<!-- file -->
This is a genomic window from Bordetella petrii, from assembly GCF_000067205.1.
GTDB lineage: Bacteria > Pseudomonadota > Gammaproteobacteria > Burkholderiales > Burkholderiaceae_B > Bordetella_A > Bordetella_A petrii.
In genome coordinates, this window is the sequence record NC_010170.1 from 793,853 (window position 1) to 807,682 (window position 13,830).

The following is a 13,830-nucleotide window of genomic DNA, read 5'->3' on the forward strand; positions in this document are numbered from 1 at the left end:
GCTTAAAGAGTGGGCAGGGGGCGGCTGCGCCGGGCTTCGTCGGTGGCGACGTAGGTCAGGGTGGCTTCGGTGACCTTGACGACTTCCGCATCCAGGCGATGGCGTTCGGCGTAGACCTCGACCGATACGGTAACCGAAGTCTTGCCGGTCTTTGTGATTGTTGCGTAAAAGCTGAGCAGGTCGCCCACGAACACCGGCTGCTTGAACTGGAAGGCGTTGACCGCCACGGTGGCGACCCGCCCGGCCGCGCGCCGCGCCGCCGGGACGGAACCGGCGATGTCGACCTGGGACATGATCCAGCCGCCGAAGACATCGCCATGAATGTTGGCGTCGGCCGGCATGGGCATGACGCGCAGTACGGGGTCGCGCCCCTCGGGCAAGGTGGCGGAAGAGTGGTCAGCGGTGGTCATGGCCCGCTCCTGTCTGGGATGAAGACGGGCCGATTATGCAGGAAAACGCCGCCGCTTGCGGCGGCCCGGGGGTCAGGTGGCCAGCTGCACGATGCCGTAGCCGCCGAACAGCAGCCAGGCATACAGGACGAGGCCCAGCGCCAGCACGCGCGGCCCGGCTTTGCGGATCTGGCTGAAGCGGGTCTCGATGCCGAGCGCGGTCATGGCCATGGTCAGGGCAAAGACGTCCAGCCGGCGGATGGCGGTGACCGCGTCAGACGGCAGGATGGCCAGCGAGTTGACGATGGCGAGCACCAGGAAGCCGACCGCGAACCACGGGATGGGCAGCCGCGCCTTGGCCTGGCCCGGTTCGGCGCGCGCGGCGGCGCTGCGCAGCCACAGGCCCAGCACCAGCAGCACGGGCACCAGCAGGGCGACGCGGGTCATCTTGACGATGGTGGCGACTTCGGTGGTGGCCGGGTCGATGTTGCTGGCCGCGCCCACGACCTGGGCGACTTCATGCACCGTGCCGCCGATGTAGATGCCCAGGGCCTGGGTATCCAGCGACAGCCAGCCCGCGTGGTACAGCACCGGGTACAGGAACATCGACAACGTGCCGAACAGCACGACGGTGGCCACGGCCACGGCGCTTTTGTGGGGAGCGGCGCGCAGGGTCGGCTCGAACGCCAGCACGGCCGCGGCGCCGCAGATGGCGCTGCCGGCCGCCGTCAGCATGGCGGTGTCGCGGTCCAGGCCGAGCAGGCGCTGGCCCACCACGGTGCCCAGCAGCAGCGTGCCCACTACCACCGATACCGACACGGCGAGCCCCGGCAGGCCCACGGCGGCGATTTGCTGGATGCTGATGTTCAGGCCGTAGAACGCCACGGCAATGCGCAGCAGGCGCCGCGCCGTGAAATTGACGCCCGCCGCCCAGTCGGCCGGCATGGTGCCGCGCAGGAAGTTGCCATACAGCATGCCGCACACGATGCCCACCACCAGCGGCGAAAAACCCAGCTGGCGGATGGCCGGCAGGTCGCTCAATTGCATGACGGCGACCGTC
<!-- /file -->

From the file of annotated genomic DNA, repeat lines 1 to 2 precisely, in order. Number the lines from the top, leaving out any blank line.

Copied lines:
This is a genomic window from Bordetella petrii, from assembly GCF_000067205.1.
GTDB lineage: Bacteria > Pseudomonadota > Gammaproteobacteria > Burkholderiales > Burkholderiaceae_B > Bordetella_A > Bordetella_A petrii.